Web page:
Q: I recently left a company where the environment was extremely toxic. Management had a group of favorites, and anyone outside the inner circle could quickly become a target. There was absolutely no trust among the staff. Because our behavior was constantly scrutinized, I never dared to voice an opinion about anything.
Fortunately, my new company has a totally different culture, with managers who are encouraging and helpful. However, I can’t seem to get over my previous experience. I frequently feel paranoid and find it difficult to trust anyone. How can I forget the past and become a normal employee?
A: The aftermath of working in a toxic organization can be similar to post-traumatic stress. Many p eople carry the emotional baggage to their next workplace, where fear-based reactions can easily damage new relationships and create a self-fulfilling prophecy. So you need to fix this problem as quickly as possible.
Fortunately, you have already taken the first step towards recovery by recognizing that your self-protective impulses are no longer rational or necessary. Next, you can begin to modify your behavior by identifying the specific situations which trigger your anxiety. This will allow you to decide in advance on a healthier response.
If you have helpful and trustworthy colleagues, you might even consider requesting some feedback, without elaborating on your earlier troubles.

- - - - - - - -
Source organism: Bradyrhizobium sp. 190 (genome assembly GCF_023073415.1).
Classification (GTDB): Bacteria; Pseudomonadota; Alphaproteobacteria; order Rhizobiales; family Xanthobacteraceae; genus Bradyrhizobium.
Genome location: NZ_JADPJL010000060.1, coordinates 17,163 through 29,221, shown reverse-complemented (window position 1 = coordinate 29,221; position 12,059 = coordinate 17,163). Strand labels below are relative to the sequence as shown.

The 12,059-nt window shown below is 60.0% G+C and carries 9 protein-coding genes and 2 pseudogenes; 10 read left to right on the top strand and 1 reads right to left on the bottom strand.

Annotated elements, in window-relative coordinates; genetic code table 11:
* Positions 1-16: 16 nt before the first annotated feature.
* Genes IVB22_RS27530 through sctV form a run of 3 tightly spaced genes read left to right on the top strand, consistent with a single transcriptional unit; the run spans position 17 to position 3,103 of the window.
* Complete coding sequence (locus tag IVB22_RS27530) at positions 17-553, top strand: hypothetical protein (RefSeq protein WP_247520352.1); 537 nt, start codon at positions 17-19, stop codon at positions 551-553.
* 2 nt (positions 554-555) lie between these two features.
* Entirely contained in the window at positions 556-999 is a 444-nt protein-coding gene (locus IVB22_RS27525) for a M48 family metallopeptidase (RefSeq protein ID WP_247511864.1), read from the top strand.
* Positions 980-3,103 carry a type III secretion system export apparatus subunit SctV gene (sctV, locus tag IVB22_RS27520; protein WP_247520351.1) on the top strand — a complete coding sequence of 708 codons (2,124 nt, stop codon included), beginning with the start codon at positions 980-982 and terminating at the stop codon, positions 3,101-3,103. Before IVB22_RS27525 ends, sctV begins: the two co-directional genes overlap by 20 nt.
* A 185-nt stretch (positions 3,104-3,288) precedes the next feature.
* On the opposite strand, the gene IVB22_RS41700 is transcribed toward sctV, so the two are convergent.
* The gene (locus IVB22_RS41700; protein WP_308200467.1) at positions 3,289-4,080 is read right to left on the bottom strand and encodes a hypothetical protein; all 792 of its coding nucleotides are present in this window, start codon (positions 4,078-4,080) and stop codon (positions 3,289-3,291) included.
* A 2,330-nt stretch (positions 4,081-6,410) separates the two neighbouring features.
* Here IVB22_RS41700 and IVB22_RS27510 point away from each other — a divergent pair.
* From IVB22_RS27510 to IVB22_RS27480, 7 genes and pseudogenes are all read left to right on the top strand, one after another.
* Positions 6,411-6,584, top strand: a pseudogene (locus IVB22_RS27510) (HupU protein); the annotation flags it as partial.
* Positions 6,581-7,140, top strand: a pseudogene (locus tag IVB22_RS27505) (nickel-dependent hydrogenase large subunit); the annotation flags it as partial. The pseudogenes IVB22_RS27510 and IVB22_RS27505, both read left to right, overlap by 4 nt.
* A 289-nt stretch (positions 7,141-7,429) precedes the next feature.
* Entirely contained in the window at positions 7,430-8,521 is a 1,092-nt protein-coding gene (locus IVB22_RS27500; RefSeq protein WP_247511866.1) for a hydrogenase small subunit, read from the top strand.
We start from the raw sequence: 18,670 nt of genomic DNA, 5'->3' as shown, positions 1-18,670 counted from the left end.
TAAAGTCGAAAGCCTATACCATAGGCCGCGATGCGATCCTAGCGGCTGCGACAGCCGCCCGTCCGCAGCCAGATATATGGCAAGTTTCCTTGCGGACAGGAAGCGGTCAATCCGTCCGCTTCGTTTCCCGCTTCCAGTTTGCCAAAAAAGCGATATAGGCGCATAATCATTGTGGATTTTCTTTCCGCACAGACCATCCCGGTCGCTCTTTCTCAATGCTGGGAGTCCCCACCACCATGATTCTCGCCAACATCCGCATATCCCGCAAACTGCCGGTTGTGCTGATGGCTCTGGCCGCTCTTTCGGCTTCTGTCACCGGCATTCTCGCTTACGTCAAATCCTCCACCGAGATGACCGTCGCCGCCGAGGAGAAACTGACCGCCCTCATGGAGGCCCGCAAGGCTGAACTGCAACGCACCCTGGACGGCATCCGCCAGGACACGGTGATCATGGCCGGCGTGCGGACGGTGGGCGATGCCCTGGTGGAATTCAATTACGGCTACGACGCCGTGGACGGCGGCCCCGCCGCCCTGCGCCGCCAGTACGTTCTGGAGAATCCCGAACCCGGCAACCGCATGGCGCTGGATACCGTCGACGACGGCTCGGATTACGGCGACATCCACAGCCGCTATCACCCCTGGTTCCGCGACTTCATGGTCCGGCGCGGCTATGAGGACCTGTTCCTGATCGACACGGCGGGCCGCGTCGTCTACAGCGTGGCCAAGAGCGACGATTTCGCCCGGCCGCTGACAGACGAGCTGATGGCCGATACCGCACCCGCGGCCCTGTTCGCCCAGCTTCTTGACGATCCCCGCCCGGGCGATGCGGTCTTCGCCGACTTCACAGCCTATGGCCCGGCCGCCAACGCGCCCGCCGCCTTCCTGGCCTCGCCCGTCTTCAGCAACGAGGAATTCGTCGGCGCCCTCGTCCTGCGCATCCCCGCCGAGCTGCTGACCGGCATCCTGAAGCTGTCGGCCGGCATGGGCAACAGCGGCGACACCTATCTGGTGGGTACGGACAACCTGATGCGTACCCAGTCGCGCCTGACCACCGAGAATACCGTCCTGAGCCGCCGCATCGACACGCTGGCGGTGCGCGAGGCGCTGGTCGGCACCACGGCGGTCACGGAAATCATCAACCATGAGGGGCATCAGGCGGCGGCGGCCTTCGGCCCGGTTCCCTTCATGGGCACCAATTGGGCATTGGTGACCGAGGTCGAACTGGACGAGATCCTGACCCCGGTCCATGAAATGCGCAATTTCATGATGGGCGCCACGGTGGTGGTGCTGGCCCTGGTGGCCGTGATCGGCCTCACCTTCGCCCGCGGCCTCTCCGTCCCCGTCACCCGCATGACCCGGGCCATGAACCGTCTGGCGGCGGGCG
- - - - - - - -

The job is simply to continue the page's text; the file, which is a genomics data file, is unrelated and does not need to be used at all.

For example: “One thing I really love about this company is the emphasis on teamwork. In my last job, collaboration was actually discouraged, and everyone operated independently. Now I’m learning to be a team player, so if I can improve, please let me know.”
Altering established patterns can be tough. But if you become more open and trusting, your colleagues are likely to respond in kind, thereby reinforcing your new behaviors. Before long, you should begin to feel more comfortable in this warm and supportive environment.
Q: I recently got in trouble for playing a game on my cellphone. In the business club where I work, maintaining a professional image is extremely important. While working the registration table at a club event, I began playing the game during a slow period. One of our managers saw me and immediately emailed my boss.
Although I know my behavior was unprofessional, I believe this manager was out to get me. If he was so concerned about the club’s image, he could have spoken to me personally and told me to put away the phone. Should I talk to my boss about the manager’s hostile attitude?
A: The only thing you should tell your boss is that the game-playing was inappropriate and will never happen again. Criticizing the guy who reported you would just make a bad situation worse.
Correctly or not, this manager apparently felt that contacting your boss was preferable to approaching you directly. Mentally tagging him as “hostile” or “out to get you” will only lead to future problems. So instead of overreacting, put aside your resentment and just regard this incident as a valuable lesson learned.
Marie G. McIntyre is a workplace coach. Send in questions and get free coaching tips at http://www.yourofficecoach.com, or follow her on Twitter @officecoach.